Ironically one of the brands that could have a fantastic reach at the Balloon Fiesta and isn’t there is Ribena. The irony in that is that 90% of the blackcurrants that are pressed for Ribena are grown on the Thatcher family’s Myrtle Farm right alongside those apples. The brand was so successful over a decade ago, creating its own mini Harvestivals with agency TRO. It is finally building back with an embrace of sampling again this year in support of its digital campaign – which evokes the Britishness of its farming in an animated advert that is not a million miles away from that of its Myrtle Farm neighbour.
In the meantime, the drinks category remains awash with innovation, especially with influences from Asia. Few of these innovations are looking likelier to be the next family hit than Mogu Mogu, a drink that has sprung out of Thailand, and which was apparently aware of the captive promotional platform that the Bristol Balloon Fiesta provides.
Walking in towards the ballooning arena we walked past a lengthy queue lined up in the other direction. The attraction appeared to be a 5×5 gazebo stand with some colourful bottles on it that on closer inspection were bottles set up on a coconut shy.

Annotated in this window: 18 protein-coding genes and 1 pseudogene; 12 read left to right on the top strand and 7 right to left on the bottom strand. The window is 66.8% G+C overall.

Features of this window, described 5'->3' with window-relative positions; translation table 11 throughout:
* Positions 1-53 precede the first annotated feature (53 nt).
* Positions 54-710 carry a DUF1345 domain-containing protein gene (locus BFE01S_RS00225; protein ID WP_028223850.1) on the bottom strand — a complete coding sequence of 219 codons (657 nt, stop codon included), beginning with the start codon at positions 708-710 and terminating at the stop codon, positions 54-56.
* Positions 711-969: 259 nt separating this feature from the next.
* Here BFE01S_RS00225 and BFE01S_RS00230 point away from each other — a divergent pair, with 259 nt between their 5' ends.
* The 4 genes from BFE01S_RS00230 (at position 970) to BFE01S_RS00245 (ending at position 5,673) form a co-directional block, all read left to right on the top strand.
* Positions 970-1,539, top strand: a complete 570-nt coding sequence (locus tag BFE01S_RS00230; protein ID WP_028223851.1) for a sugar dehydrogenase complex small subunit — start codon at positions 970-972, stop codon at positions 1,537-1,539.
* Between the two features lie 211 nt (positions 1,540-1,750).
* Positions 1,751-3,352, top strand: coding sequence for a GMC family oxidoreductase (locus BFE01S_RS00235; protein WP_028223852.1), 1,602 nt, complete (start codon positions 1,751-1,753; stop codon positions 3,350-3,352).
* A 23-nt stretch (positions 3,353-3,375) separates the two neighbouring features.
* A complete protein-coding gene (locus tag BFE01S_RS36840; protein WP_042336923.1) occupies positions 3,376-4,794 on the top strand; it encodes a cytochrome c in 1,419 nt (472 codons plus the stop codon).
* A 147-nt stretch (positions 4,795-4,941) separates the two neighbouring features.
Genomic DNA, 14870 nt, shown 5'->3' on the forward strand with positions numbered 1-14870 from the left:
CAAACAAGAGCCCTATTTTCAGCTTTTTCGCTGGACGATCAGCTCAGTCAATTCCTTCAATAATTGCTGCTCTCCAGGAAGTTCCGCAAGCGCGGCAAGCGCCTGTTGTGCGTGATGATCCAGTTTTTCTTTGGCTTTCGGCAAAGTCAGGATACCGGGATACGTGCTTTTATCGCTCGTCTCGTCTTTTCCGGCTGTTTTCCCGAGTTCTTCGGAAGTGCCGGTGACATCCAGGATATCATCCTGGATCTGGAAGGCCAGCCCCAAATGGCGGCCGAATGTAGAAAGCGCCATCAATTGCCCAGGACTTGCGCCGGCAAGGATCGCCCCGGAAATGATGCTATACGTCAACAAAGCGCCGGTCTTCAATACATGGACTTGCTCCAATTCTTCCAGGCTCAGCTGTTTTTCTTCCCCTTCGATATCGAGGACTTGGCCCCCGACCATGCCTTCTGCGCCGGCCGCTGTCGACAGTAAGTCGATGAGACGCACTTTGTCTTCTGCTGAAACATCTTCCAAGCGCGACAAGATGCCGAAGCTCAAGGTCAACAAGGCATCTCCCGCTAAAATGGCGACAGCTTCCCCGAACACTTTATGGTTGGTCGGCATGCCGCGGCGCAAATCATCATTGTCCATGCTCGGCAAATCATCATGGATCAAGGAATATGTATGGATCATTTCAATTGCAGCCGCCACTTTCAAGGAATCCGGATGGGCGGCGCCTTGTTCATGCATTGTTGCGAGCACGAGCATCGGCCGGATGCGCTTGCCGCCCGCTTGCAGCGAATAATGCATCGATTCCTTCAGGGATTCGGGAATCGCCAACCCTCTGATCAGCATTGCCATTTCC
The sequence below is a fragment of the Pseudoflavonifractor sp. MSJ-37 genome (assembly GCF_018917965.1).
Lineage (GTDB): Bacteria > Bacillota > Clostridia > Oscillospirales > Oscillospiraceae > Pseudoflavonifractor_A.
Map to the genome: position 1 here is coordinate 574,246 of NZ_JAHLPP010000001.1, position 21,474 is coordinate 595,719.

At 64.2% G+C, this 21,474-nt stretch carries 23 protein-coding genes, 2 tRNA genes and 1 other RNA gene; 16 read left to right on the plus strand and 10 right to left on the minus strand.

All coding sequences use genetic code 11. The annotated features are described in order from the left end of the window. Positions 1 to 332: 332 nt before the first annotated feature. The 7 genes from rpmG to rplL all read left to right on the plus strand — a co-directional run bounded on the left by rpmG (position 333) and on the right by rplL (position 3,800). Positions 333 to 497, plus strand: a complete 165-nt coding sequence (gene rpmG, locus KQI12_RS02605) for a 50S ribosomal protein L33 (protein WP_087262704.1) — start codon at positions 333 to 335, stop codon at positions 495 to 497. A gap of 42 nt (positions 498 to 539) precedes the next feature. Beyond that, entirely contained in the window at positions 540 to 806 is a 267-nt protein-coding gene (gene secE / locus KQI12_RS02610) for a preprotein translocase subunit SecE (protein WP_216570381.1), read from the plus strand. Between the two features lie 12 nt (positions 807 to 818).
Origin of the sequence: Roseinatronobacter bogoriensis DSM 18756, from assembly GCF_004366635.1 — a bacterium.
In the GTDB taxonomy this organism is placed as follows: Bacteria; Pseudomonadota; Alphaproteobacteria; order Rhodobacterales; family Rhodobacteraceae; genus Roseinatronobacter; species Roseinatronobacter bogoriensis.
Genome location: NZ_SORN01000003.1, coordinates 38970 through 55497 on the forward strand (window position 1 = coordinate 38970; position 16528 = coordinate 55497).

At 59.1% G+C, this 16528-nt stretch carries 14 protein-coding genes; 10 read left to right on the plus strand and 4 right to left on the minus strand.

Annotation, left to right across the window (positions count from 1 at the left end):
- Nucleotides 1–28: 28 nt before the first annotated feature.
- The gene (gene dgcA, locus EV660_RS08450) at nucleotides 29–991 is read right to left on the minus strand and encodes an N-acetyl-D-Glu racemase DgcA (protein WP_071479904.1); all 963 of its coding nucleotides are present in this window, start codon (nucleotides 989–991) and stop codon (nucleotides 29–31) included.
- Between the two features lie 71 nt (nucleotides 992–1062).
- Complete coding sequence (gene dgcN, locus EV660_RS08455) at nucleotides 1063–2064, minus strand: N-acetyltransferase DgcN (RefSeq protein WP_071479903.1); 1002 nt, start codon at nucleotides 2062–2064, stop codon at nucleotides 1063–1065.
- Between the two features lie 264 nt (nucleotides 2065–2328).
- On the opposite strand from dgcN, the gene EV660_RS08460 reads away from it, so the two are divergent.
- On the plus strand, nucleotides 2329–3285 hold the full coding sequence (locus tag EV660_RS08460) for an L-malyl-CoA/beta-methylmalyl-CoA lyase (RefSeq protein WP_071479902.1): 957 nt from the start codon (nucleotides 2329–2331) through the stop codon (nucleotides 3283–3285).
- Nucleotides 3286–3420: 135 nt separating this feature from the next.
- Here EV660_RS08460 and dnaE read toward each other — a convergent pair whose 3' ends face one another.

The stand was created for Mogu Mogu by sampling and experiential agency Link Communication, something that became evident when I peered through the queue and slowly realized that the promoter now laughing and playing along with the coconut shy contestants was one I had seen before, sampling Nature’s Heart with Link at the Barcode Festival.
The Link team were rushed off their feet but clearly loving the attention. I later tried the Mogu Mogu, its point of difference being that it is a drink you have to chew. I had a mango one, and the chewable ingredient in it is Nata de Coco, meaning cream of coconut, and actually a jelly that is made when fermenting coconut water. I really liked it. The brand is clearly generating enthusiasm and product awareness whilst it continues to add retail outlets regularly, including grocery multiples.